The recent success of Oregon researchers in cloning monkey embryos and from them culling stem cells increases urgency for clear thinking about everything that primate cloning implies.Lead investigator, Shoukrat Mitalipov, reports that he is “quite sure it will work in humans” and enthusiasts quickly jump to the elusive promise of cures to justify this research agenda.Less well appreciated is the specter of a new eugenics.Consider, for example, Harvard Professor Michael Sandel’s recent book, The Case Against Perfection: Ethics in the Age of Genetic Engineering.
Sandel argues that pursuing perfection through genetic enhancement could undermine equality, democracy, and community. He warns, correctly, that changing our nature to fit the world rather than the other way around is an ethical defeat that “deadens the impulse for social and political improvement." Sandel is to be commended for bringing attention to the problematic aspects of developing genetic technologies and, particularly, for reminding readers about the central role that progressives played in fostering the early 20th century eugenics movement.He is rightly concerned that new genetic technologies will be used for ultimately horrifying non-medical purposes. But, unfortunately, Sandel also relates that he supports embryonic stem cell (ESC) research.Stated without qualification, his support presumably extends to the cloning version of ESC research -- the gateway technology to human genetic engineering.As Ian Wilmot, who helped clone the sheep, Dolly, explains: cloning is “a means by which to realize the potential of genetic engineering.”By not calling for any limits on scientific development, Sandel’s position will make inevitable the market eugenics he seeks to avoid.
If critics want to do more than intellectual hand-wringing, they must take a clear position on where to draw the line when supporting scientific intervention in the manufacture and manipulation of human life.Progressives have refused to draw that line at experimentation on the embryo.This is due, in part, to the legitimate fear of undermining abortion rights by reinforcing the sanctity of the embryo. But the costs of this refusal will be steep if we don’t draw the line somewhere. The distinction between research on existing embryos (i.e. the unused “leftovers” of infertility procedures,) on the one hand, and the corporate creation of clonal embryos, on the other, is exactly where progressives should draw the line.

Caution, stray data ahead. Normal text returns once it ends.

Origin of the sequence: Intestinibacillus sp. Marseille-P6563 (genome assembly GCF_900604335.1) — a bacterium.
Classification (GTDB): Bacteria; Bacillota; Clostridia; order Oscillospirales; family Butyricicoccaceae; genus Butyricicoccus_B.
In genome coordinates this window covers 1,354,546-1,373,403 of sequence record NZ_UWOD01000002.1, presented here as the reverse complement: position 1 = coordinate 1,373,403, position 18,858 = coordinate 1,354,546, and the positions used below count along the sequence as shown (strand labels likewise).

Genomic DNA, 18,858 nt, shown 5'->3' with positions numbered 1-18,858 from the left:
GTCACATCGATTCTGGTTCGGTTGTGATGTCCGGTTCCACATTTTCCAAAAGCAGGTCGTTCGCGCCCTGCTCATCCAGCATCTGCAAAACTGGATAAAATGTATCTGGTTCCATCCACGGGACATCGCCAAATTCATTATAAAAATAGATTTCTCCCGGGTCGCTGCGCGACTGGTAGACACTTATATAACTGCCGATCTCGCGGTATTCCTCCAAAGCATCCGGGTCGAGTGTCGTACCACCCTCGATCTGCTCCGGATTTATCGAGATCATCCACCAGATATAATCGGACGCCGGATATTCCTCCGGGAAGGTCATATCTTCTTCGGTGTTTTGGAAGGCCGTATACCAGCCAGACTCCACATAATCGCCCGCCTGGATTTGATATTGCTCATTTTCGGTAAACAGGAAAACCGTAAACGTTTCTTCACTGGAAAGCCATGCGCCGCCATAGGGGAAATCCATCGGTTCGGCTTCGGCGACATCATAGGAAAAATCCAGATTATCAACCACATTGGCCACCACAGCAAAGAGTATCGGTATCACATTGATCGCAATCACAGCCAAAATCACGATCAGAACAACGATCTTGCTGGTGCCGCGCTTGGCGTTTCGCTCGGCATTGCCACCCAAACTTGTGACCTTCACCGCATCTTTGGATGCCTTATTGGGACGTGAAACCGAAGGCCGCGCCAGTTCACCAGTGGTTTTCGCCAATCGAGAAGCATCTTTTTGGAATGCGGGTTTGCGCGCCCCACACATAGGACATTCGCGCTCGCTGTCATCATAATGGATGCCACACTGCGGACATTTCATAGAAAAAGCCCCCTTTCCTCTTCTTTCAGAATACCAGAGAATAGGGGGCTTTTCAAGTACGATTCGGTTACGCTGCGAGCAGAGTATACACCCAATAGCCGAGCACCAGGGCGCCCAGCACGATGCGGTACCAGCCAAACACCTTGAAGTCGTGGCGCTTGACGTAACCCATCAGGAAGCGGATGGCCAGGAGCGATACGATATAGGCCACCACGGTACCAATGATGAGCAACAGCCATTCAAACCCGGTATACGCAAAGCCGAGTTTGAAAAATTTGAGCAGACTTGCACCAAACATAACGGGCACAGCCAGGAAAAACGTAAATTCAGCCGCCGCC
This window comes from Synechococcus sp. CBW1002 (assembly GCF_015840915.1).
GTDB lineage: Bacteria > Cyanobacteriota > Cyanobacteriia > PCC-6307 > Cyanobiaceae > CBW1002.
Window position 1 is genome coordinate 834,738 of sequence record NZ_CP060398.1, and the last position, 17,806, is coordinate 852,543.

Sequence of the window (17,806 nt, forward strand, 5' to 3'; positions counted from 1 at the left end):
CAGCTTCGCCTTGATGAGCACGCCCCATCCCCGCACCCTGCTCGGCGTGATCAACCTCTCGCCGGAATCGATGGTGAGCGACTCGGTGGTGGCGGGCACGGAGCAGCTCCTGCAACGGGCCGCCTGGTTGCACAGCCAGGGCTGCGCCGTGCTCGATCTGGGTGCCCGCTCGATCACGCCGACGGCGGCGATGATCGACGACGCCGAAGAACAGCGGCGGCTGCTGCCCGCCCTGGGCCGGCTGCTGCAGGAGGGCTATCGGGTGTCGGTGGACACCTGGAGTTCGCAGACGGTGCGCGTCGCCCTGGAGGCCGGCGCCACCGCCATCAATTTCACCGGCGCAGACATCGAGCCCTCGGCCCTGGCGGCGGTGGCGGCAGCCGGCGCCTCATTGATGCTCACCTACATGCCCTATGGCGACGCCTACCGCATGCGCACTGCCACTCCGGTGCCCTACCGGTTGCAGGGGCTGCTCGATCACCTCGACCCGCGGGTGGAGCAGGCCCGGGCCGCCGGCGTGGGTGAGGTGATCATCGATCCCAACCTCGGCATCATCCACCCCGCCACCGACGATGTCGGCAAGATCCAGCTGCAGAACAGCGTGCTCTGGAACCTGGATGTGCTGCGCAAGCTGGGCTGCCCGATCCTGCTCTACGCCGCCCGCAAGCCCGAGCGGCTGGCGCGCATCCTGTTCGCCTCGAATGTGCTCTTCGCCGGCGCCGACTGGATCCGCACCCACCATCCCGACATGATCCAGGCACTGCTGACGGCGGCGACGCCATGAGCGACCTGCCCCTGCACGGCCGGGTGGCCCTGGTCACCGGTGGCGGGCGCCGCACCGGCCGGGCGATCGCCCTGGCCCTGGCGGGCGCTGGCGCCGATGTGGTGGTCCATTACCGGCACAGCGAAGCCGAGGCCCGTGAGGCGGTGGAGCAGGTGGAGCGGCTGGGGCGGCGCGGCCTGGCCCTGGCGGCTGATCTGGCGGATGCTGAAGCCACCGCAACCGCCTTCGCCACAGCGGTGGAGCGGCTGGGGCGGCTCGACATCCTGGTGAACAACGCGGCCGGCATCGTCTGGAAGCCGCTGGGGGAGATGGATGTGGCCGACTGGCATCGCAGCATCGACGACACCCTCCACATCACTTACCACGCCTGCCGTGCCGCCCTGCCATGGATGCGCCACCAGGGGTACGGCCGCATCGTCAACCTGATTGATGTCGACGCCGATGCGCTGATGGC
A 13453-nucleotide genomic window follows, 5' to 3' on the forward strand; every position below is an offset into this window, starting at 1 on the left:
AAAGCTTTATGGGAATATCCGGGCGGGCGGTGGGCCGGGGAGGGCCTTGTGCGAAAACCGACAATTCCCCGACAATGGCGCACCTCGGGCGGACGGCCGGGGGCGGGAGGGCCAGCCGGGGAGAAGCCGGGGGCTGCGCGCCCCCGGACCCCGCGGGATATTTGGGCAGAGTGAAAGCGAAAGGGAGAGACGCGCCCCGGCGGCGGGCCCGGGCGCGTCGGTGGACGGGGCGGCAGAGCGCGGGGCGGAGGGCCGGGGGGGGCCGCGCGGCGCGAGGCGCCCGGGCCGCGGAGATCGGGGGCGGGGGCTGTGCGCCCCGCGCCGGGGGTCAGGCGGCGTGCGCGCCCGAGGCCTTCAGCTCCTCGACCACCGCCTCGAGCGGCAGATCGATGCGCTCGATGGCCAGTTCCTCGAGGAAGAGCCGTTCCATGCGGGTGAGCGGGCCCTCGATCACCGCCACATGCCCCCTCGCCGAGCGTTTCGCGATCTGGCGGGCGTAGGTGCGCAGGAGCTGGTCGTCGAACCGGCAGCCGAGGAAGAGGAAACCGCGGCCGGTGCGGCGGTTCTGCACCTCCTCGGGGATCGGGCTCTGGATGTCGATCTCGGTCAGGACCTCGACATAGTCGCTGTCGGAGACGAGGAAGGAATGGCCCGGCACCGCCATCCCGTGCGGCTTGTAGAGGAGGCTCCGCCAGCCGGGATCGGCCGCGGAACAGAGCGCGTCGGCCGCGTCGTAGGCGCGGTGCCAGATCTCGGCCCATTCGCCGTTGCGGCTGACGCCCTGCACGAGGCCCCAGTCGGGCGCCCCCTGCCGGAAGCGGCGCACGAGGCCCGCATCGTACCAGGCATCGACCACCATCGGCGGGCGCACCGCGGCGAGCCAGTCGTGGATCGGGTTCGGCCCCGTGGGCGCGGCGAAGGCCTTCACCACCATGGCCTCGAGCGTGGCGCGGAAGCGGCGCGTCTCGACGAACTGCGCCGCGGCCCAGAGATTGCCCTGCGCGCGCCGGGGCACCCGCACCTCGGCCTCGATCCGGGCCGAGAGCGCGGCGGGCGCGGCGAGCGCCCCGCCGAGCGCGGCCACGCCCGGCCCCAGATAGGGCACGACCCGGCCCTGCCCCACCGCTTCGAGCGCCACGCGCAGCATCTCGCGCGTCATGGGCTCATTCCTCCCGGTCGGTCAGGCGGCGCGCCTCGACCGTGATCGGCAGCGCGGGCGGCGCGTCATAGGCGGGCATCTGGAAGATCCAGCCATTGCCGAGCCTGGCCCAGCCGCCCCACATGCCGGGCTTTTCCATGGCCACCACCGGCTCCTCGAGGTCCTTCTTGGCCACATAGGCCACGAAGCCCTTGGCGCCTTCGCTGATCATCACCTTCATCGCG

There are many paths to healing; perhaps the most impractical, expensive, and unsustainable is through the cloning of embryos.The Oregon researchers used over 300 eggs from 14 female monkeys.They ended up with two lines of stem cells, one with an abnormal Y chromosome.In addition to the looming social hazards accompanying human genetic engineering, cloning will require untold thousands of women’s eggs – cloning’s “raw material.”Sparing women the substantial risks of egg harvesting is, in and of itself, a good reason to decline engaging this research.To stave off criticism, science-entrepreneurs have made numerous attempts to hide the fact that they are promoting human cloning. These include lumping all forms of stem cell research under one label, promoting use of the term “somatic cell nuclear transfer” (SCNT) instead of “cloning”, insisting on using Orwellian terms such as“therapeutic cloning” – knowing that no therapies exist, and creating a counterfeit distinction between cloning for research and cloning for reproduction.The infertility industry has perfected taking embryos from petri dishes to full-term, and there are mainstream bioethicists who see nothing wrong with bringing clones to full term.It is naïve to believe that research cloning will not usher in the age of reproductive cloning and with it the latest in “techno-eugenics.”
As long as progressives fail to acknowledge the cloning agenda of stem cell research, Sandel’s worst fears about eugenics cannot but be borne out.Embryo cloning is the logical place for us to say “enough.” To do otherwise, is to fuel the “yuppie eugenics” that cell biologists Ruth Hubbard and Stuart Newman predict will be the inevitable product of modern molecular genetics merged with reproductive choice in an unregulated capitalist economy.
Diane Beeson and M. L. Tina Stevens are founding members of Alliance for Humane Biotechnology